CHAOS RULES – Tuesday’s midterm elections brought a host of surprises to pollsters anticipating a “red wave” of Republican support, and Wednesday did little to clarify who would control the US House or Senate. This lack of clarity can be frustrating to some, but as Law.com’s Bruce Love reports, that’s great for Beltway’s lawyers. Why? Because it means customers will need even more help navigating the upcoming policy, enforcement and regulatory environment over the next two years. Casey Higgins, senior counsel at Akin Gump Strauss Hauer & Feld, sees two busy years for companies with a strong presence in DC She said whenever there is an era of divided government, but especially after two years where one party has controlled Congress and the presidency – most administrations tend to use more executive power to get ahead. “It still leads to a slight increase in legal work, in terms of helping clients figure out which direction policy is heading, but also responding to EOs,” Higgins said, adding that two years of a Democratic presidency coming straight from the back of a previous Republican presidency also provides a “ripe” environment for increased agency and regulatory action.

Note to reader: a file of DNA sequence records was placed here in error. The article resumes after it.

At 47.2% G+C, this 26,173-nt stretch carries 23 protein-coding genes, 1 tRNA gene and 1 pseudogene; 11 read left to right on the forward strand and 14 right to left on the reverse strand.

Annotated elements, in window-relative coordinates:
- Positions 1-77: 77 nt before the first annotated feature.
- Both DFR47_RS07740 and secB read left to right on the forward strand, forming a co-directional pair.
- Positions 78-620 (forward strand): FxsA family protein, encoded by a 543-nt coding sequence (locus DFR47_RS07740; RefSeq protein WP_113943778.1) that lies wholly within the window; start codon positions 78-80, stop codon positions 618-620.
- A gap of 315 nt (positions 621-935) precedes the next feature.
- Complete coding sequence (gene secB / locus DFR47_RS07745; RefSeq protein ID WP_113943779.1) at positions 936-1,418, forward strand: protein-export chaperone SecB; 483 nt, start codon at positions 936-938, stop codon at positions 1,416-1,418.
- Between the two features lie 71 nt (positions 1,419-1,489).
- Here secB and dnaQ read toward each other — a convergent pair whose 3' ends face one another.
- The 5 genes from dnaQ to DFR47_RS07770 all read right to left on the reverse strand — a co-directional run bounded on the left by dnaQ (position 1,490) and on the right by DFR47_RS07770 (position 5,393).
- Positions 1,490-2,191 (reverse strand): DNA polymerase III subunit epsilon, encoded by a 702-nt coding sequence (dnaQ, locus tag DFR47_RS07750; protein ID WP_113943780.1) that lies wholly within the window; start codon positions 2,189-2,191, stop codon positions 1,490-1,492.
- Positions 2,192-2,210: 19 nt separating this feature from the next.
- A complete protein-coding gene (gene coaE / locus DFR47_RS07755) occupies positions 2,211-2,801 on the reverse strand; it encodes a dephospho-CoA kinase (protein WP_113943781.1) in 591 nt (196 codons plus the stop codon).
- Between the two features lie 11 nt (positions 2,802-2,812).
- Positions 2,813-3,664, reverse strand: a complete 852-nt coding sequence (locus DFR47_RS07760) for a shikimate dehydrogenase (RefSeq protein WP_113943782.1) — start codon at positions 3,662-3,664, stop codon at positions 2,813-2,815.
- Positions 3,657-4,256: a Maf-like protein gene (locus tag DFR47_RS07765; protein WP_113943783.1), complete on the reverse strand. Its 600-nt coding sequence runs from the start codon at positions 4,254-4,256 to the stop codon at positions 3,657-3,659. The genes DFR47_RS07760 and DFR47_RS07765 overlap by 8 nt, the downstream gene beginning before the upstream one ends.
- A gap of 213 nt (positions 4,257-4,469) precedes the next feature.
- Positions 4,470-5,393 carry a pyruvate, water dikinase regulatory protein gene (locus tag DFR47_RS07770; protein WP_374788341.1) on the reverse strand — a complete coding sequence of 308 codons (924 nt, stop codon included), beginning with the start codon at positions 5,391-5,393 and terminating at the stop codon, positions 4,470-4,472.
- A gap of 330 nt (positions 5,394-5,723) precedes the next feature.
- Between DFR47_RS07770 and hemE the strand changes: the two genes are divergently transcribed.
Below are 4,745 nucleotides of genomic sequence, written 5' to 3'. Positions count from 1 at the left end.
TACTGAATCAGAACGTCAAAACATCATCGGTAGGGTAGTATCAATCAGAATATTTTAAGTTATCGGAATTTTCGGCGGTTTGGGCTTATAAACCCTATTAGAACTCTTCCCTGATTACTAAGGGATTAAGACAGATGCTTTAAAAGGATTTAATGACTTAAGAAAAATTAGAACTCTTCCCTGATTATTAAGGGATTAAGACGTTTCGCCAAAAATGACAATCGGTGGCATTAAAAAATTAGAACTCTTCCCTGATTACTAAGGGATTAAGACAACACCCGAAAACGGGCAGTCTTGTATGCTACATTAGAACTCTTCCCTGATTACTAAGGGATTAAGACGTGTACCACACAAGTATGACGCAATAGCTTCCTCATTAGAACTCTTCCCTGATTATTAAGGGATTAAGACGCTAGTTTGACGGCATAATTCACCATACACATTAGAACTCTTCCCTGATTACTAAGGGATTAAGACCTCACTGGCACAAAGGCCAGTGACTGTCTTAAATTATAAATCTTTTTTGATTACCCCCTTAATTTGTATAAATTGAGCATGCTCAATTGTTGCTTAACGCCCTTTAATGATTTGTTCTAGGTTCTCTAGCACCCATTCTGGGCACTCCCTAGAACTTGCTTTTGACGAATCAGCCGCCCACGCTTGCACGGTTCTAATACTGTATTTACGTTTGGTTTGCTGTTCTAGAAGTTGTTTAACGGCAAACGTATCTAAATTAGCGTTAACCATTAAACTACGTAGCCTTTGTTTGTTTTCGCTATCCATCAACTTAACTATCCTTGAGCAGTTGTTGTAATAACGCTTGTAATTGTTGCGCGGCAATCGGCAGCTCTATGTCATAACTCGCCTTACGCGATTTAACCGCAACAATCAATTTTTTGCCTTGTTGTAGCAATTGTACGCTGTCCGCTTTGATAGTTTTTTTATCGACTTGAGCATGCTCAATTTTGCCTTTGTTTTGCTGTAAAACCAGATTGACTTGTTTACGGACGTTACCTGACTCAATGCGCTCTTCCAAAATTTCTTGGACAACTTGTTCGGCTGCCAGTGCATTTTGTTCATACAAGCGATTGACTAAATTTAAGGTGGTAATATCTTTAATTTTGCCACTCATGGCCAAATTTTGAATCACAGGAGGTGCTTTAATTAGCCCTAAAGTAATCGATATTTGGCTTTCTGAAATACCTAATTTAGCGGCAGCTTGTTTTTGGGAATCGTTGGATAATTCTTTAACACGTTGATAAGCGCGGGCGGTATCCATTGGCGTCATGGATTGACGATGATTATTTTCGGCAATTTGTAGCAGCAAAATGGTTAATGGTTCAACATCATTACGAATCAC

SHORTAGE OF REPORTING – A heated debate about what causes a shortage of court reporters — and how to fix it — has led to public court reporting services being shut down for some cases in a California court system. The Los Angeles County Superior Court announced in August that it would no longer initiate proceedings with court reporters in cases where they are not legally mandated. Court officials said retirements, departures of journalists to the private sector and a lack of new entrants to the profession have resulted in a shortage of available candidates. Advocates for court reporters say news of shortages is exaggerated and the result of low pay rates in affected markets. Why should this matter to you? As Law.com’s Alaina Lancaster writes in this week’s Barometer newsletter, the California District Court’s decision and responses from the court reporting industry and lawmakers may indicate how other jurisdictions will react to a similar shortage of applicants. News of court reporter shortages came from jurisdictions such as Texas, New York, Arkansas, South Dakota, Florida and Vermont. “Court administrators, lawmakers and court reporter advocates will likely want to look west to see how the debate continues to shape up in California,” Lancaster writes. To receive the Law.com Barometer directly in your mailbox each week, Click here.